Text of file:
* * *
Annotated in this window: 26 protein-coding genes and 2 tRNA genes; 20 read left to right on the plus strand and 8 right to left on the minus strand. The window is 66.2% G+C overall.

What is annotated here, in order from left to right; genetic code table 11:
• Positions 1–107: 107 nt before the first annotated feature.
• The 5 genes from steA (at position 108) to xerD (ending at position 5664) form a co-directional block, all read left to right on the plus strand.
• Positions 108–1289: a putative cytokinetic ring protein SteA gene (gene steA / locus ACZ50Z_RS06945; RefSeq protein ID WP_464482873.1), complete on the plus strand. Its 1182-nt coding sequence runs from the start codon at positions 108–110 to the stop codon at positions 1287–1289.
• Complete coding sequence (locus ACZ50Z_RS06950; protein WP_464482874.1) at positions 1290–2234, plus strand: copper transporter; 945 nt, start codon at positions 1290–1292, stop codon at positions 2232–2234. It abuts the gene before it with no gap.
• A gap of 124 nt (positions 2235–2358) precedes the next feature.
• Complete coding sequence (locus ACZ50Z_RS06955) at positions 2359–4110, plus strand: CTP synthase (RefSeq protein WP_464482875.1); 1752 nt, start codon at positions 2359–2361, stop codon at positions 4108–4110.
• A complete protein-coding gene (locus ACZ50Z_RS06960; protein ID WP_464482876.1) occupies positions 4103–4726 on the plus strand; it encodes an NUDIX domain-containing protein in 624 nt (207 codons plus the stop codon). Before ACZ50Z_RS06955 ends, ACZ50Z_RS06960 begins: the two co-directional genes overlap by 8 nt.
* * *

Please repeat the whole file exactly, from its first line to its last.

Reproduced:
Annotated in this window: 26 protein-coding genes and 2 tRNA genes; 20 read left to right on the plus strand and 8 right to left on the minus strand. The window is 66.2% G+C overall.

What is annotated here, in order from left to right; genetic code table 11:
• Positions 1–107: 107 nt before the first annotated feature.
• The 5 genes from steA (at position 108) to xerD (ending at position 5664) form a co-directional block, all read left to right on the plus strand.
• Positions 108–1289: a putative cytokinetic ring protein SteA gene (gene steA / locus ACZ50Z_RS06945; RefSeq protein ID WP_464482873.1), complete on the plus strand. Its 1182-nt coding sequence runs from the start codon at positions 108–110 to the stop codon at positions 1287–1289.
• Complete coding sequence (locus ACZ50Z_RS06950; protein WP_464482874.1) at positions 1290–2234, plus strand: copper transporter; 945 nt, start codon at positions 1290–1292, stop codon at positions 2232–2234. It abuts the gene before it with no gap.
• A gap of 124 nt (positions 2235–2358) precedes the next feature.
• Complete coding sequence (locus ACZ50Z_RS06955) at positions 2359–4110, plus strand: CTP synthase (RefSeq protein WP_464482875.1); 1752 nt, start codon at positions 2359–2361, stop codon at positions 4108–4110.
• A complete protein-coding gene (locus ACZ50Z_RS06960; protein ID WP_464482876.1) occupies positions 4103–4726 on the plus strand; it encodes an NUDIX domain-containing protein in 624 nt (207 codons plus the stop codon). Before ACZ50Z_RS06955 ends, ACZ50Z_RS06960 begins: the two co-directional genes overlap by 8 nt.